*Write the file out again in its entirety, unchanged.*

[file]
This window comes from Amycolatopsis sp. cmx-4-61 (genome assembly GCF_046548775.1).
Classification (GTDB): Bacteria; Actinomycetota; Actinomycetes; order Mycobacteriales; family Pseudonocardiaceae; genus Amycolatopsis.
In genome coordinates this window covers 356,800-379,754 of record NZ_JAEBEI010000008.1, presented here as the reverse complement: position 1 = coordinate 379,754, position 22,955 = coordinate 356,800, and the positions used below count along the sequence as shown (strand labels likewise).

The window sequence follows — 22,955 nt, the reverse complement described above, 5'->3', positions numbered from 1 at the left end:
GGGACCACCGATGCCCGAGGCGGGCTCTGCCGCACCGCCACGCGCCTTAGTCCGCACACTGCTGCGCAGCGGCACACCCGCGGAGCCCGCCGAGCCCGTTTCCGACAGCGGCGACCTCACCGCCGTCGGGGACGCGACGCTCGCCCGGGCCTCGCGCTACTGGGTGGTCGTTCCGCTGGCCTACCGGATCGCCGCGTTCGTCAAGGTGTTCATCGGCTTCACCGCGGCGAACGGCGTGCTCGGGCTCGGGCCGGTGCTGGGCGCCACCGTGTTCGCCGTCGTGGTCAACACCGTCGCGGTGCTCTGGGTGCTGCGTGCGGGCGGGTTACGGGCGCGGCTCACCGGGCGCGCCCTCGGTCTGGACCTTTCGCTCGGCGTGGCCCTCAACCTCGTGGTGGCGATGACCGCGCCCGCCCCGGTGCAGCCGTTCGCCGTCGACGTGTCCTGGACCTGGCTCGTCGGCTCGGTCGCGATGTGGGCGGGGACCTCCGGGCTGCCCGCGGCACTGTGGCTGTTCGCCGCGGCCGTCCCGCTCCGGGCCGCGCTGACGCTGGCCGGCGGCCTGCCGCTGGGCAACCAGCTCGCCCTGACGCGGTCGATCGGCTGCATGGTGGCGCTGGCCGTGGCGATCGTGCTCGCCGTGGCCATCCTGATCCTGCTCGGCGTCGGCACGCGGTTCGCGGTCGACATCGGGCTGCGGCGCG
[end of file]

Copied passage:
This window comes from Amycolatopsis sp. cmx-4-61 (genome assembly GCF_046548775.1).
Classification (GTDB): Bacteria; Actinomycetota; Actinomycetes; order Mycobacteriales; family Pseudonocardiaceae; genus Amycolatopsis.
In genome coordinates this window covers 356,800-379,754 of record NZ_JAEBEI010000008.1, presented here as the reverse complement: position 1 = coordinate 379,754, position 22,955 = coordinate 356,800, and the positions used below count along the sequence as shown (strand labels likewise).

The window sequence follows — 22,955 nt, the reverse complement described above, 5'->3', positions numbered from 1 at the left end:
GGGACCACCGATGCCCGAGGCGGGCTCTGCCGCACCGCCACGCGCCTTAGTCCGCACACTGCTGCGCAGCGGCACACCCGCGGAGCCCGCCGAGCCCGTTTCCGACAGCGGCGACCTCACCGCCGTCGGGGACGCGACGCTCGCCCGGGCCTCGCGCTACTGGGTGGTCGTTCCGCTGGCCTACCGGATCGCCGCGTTCGTCAAGGTGTTCATCGGCTTCACCGCGGCGAACGGCGTGCTCGGGCTCGGGCCGGTGCTGGGCGCCACCGTGTTCGCCGTCGTGGTCAACACCGTCGCGGTGCTCTGGGTGCTGCGTGCGGGCGGGTTACGGGCGCGGCTCACCGGGCGCGCCCTCGGTCTGGACCTTTCGCTCGGCGTGGCCCTCAACCTCGTGGTGGCGATGACCGCGCCCGCCCCGGTGCAGCCGTTCGCCGTCGACGTGTCCTGGACCTGGCTCGTCGGCTCGGTCGCGATGTGGGCGGGGACCTCCGGGCTGCCCGCGGCACTGTGGCTGTTCGCCGCGGCCGTCCCGCTCCGGGCCGCGCTGACGCTGGCCGGCGGCCTGCCGCTGGGCAACCAGCTCGCCCTGACGCGGTCGATCGGCTGCATGGTGGCGCTGGCCGTGGCGATCGTGCTCGCCGTGGCCATCCTGATCCTGCTCGGCGTCGGCACGCGGTTCGCGGTCGACATCGGGCTGCGGCGCG